Covariates, such as race/ethnicity, comorbidities, health care utilization before and during pregnancy, and history of smoking, were assessed from automated EHR data. For pregnancies that ended in a SAB or stillbirth, smoking status, pregestational body mass index, and previous obstetric history were also collected during medical record review.
Human papillomavirus vaccine data came from VSD files, which captured vaccines recorded in the site EHR and medical or pharmacy claims and through bidirectional communication with state immunization registries. In the final analyses, we included women with the following vaccine exposure windows: distal exposure consisted of 9vHPV or 4vHPV vaccine administered from 22 to 16 weeks before LMP, peripregnancy consisted of 9vHPV vaccine administered from 42 days before LMP until LMP, and during pregnancy consisted of 9vHPV vaccine administered from LMP to 19 completed weeks’ gestation (Figure 1).
The distal exposure window included the 9vHPV or 4vHPV vaccine to limit exclusions on the basis of site-based variability in transition from 4vHPV to 9vHPV vaccines. In addition, given that pregnancies were initially identified according to pregnancy end dates, the inclusion of 4vHPV or 9vHPV vaccines in the distal exposure window reduced the potential differential inclusion of pregnancies with a shorter gestation. Girls and women with more than 1 eligible 9vHPV vaccine dose were assigned to a single exposure window, with during-pregnancy exposure being the highest priority and distal exposure being the lowest priority.
We initially identified SABs through the automated pregnancy algorithm and assigned SABs as occurring at 10 weeks’ gestation. If estimated delivery date or LMP data were available in the algorithm, the information was used to recalculate the gestational age at SAB. On the basis of the outcome date and gestational age from the pregnancy algorithm, we reviewed the medical records for all SABs in female individuals who received an HPV vaccine in the following expanded exposure windows: expanded distal consisted of 4vHPV or 9vHPV vaccine administered from 24 to 14 weeks before LMP, expanded peripregnancy consisted of 9vHPV vaccine administered from 56 days before LMP until LMP, and all potential during-pregnancy exposures consisted of 9vHPV vaccine administered from LMP to 19 completed weeks’ gestation. The expanded exposure windows were used to select potentially eligible cases for medical record review, given that both the SAB outcome date and the gestational age at SAB could change after clinical adjudication, while limiting the overall medical record review burden.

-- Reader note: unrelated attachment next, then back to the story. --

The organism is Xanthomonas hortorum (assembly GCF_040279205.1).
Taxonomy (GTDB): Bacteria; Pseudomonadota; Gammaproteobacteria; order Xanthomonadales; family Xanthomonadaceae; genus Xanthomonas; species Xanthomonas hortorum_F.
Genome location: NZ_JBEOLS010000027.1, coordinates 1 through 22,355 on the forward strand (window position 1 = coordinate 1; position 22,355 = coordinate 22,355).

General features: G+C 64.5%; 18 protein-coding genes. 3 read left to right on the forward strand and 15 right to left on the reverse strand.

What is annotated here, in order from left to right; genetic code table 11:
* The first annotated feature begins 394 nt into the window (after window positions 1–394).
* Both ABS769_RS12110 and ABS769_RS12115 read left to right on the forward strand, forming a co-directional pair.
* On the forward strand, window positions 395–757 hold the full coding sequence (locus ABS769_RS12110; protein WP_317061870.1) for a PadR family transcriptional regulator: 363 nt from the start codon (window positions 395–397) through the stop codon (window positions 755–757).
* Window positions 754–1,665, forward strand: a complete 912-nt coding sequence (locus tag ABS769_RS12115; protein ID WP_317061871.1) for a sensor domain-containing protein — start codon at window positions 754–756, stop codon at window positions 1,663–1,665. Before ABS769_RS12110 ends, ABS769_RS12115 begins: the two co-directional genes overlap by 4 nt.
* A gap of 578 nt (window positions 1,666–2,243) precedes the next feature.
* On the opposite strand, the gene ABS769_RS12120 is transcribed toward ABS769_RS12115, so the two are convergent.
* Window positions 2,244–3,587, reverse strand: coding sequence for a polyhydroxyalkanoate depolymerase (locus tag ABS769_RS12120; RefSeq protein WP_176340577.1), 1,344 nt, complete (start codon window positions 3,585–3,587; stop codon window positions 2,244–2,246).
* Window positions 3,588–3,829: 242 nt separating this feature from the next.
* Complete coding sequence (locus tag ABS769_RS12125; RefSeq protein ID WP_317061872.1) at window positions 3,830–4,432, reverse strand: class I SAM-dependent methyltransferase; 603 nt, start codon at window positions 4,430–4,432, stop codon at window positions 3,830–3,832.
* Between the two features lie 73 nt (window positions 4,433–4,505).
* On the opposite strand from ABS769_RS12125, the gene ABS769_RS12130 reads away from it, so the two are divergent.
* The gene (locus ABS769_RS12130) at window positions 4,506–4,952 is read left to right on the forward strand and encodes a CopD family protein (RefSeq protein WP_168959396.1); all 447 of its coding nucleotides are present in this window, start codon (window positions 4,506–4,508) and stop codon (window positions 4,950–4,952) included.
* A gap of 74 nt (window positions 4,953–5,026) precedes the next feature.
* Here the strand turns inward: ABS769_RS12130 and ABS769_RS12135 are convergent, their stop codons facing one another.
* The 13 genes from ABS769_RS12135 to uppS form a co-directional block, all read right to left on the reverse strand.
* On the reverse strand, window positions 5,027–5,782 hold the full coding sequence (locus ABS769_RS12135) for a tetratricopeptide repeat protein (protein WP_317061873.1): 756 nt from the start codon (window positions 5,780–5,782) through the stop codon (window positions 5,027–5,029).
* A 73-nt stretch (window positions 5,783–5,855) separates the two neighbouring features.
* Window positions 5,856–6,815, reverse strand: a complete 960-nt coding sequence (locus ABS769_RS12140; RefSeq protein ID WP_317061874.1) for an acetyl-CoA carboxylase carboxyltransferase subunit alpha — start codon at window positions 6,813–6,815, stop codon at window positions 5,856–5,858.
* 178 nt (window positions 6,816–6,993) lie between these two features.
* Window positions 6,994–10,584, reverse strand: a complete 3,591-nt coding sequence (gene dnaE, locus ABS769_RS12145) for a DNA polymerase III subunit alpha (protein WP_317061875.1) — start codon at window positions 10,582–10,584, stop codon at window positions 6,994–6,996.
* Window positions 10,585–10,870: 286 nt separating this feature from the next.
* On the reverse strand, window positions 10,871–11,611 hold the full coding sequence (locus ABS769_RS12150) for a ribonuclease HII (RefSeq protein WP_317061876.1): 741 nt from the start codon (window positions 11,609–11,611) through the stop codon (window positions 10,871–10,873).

As described, the physician or obstetric adjudicators among us, who were blinded to exposure status, assigned final outcomes (SAB or other birth outcome), SAB outcome date (earliest date of pregnancy loss after confirmation of an intrauterine pregnancy), and gestational age at SAB (based on ultrasonography measurements of fetal pole, yolk sac, or gestational sac).26 Cases with discrepant dating between sources (eg, serial ultrasonography, LMP, estimated delivery date), or where viability was unclear, underwent obstetric adjudication. Ten percent of medical records were adjudicated by both physician adjudicators, and agreement on pregnancy outcome was assessed by the κ statistic. For SABs, we assessed agreement on gestational age (within 7 days) and date of fetal demise (within 7 days).